Skip to main content

By Crystal Williams, Ed.M.

The Division for Early Childhood of the Council of Exceptional Children, the leading professional organization in EI/ECSE, spearheaded efforts to develop the EI/ECSE standards.  It is important for all early childhood professionals to be familiar with these standards to provide the support needed for individual children with disabilities and their families. In this blog series, we discuss each standard, prompt questions for reflection, and provide tips and resources that professionals can use to ensure their practices align with the EI/ECSE standards.

Standard 4: Assessment Processes

Early childhood professionals must understand assessment procedures to determine a child’s eligibility for services, assess a child’s needs, plan appropriate instruction, and monitor/share progress. Assessment includes both formal and informal measures administered by members of a child’s team.

Components Reflective Questions
4.1 Understand the purpose of formal and informal assessment and choose appropriate tools to assess children
  • How can you, or your program, ensure that assessment tools are developmentally, culturally, and linguistically appropriate?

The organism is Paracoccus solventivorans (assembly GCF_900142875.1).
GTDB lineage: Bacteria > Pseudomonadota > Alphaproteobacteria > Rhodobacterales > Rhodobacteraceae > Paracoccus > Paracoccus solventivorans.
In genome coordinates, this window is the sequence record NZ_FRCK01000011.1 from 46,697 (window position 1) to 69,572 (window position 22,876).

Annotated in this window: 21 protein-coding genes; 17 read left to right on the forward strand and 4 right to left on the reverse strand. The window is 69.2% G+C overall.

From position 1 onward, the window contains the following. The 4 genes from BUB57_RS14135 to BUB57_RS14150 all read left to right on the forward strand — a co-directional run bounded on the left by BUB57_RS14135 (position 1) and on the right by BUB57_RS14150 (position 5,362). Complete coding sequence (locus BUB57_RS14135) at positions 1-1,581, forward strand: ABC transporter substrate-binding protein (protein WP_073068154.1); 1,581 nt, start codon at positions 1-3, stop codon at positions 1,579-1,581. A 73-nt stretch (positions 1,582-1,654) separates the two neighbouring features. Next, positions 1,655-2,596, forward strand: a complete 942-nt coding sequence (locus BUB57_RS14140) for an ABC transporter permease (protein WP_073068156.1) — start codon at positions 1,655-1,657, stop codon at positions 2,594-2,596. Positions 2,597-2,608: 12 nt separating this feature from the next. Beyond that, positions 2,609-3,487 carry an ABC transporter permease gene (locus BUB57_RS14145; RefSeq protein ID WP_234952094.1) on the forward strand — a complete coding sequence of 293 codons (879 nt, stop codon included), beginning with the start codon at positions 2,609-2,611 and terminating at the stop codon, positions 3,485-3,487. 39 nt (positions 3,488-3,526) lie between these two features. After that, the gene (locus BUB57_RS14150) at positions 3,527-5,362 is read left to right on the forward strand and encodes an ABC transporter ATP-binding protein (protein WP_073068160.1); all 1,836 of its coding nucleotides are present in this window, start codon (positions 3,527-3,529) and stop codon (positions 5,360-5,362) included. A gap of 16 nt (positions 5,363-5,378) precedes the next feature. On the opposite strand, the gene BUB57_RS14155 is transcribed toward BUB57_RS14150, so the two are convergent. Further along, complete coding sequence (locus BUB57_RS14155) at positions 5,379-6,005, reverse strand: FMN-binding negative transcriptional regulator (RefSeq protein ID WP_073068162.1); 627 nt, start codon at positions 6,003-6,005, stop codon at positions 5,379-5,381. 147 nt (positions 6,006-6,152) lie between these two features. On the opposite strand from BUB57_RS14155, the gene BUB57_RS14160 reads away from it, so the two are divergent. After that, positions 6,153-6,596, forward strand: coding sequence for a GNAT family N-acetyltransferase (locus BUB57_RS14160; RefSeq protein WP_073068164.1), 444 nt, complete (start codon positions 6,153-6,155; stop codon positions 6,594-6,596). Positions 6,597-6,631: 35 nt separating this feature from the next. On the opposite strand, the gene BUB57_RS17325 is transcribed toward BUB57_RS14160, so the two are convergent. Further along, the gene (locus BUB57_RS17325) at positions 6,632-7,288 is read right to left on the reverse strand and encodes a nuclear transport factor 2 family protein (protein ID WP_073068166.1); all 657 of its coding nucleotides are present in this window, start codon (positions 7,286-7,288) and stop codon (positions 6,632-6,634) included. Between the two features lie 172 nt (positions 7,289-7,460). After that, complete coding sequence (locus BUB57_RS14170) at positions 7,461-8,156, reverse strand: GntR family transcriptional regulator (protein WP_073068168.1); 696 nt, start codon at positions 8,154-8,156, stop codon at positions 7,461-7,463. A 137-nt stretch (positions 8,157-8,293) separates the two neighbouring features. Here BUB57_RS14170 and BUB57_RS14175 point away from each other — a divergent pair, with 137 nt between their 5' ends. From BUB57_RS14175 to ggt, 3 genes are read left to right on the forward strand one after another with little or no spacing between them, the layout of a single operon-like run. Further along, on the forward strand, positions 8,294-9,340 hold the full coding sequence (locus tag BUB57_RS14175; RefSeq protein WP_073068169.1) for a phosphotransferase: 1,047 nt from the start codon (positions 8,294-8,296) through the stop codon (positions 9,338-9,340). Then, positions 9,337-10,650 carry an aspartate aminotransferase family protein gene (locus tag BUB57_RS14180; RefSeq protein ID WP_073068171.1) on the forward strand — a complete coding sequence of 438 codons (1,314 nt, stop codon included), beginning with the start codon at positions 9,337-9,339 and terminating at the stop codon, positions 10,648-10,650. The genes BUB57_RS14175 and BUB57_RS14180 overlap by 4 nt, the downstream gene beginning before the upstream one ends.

• What challenges do you experience when assessing young children? How can you and other team members overcome these challenges?
4.2 Develop and administer informal assessments and/or use valid assessment tools in partnership with other team members
  • What types of informal assessment methods do you use? What are their strengths and limitations?
  • What formal assessment tools do you use? What are their strengths and limitations?
  • Why is it important to incorporate multiple team members’ perspectives when assessing a child? What strategies can you use to include all team members in the assessment process?
4.3 Analyze, interpret, report, and share assessment information using a strengths-based approach
  • What strategies do you use to interpret other team members’ assessment results? What could you do to help other team members (including families) understand your assessment results?
  • How can you ensure that the child’s strengths are highlighted when you share assessment results in writing and orally?
4.4 Use assessment data to determine eligibility, write goals, plan instruction, and monitor progress
  • Why is it important to integrate data from multiple settings and from multiple sources? How can your team(s) improve on this strategy?
  • What can you do to ensure goals and objectives emerge from assessment data and that they are relevant, functional, and important for the child and their family?

Resources to enhance your knowledge related to Standard 4:

  • Authentic Child Assessment Practices
    This three-part module focuses on authentic assessment and includes lessons on the characteristics, benefits, strategies, and opportunities to practice authentic assessment.
  • Early Childhood Recommended Practices Modules (RPMs)